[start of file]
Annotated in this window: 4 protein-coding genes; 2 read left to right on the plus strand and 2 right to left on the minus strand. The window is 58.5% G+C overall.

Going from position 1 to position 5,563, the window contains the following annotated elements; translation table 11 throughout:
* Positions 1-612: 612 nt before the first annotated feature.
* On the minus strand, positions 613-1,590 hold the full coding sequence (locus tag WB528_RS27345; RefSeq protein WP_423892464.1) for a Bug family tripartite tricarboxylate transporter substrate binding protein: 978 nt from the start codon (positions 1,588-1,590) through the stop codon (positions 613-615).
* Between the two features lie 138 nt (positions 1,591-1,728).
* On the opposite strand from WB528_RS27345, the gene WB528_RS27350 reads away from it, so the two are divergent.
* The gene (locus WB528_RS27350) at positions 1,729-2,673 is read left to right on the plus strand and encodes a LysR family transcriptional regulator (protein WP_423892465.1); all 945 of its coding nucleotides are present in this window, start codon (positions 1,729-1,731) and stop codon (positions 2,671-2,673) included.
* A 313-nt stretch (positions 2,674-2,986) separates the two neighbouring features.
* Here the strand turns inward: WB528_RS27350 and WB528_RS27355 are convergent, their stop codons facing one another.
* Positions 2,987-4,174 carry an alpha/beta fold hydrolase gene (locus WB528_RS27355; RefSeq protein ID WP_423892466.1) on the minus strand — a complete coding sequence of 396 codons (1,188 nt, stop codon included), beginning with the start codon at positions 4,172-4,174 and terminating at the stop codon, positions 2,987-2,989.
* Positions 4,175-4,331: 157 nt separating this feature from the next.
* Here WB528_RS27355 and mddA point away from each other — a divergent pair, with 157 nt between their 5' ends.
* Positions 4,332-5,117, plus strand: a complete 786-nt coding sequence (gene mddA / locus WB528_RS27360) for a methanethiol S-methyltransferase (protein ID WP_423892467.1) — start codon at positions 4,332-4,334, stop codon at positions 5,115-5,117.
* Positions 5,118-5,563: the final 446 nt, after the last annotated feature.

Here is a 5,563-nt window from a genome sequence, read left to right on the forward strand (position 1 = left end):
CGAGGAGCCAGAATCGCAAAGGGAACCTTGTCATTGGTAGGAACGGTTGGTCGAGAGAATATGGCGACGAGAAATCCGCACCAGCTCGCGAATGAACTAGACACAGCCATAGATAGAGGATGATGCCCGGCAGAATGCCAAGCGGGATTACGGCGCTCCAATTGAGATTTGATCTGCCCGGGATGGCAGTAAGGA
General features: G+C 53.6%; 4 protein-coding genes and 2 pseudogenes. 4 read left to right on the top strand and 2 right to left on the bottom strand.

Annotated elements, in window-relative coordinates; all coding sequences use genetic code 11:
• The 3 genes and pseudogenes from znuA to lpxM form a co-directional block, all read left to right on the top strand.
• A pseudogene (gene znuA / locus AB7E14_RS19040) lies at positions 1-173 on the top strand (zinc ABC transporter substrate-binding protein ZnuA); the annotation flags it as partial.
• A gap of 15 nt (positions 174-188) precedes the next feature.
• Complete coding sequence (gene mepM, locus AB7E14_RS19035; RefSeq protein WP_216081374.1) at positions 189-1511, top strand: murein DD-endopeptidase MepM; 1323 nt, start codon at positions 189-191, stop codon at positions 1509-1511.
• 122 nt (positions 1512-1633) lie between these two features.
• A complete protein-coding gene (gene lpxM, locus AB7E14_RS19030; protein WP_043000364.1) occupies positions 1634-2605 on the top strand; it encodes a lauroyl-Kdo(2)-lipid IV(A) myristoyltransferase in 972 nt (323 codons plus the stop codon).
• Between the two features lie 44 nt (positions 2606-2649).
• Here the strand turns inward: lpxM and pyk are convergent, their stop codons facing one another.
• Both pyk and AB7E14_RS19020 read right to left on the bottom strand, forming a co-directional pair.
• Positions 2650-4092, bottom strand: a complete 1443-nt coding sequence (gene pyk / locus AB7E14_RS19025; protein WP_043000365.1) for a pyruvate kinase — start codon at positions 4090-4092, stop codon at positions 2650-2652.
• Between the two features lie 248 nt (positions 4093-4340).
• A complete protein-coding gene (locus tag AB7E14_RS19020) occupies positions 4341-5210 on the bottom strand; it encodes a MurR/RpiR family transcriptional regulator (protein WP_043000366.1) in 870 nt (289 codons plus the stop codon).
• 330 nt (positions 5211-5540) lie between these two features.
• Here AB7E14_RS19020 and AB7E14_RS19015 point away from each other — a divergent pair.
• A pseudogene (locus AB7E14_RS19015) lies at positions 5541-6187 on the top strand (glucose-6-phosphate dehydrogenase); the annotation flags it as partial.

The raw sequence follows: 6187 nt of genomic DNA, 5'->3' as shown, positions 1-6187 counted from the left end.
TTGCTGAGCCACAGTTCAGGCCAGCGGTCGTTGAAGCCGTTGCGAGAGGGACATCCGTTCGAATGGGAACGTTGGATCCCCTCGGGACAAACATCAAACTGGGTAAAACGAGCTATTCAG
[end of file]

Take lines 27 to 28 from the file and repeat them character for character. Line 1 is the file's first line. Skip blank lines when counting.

• Both pyk and AB7E14_RS19020 read right to left on the bottom strand, forming a co-directional pair.
• Positions 2650-4092, bottom strand: a complete 1443-nt coding sequence (gene pyk / locus AB7E14_RS19025; protein WP_043000365.1) for a pyruvate kinase — start codon at positions 4090-4092, stop codon at positions 2650-2652.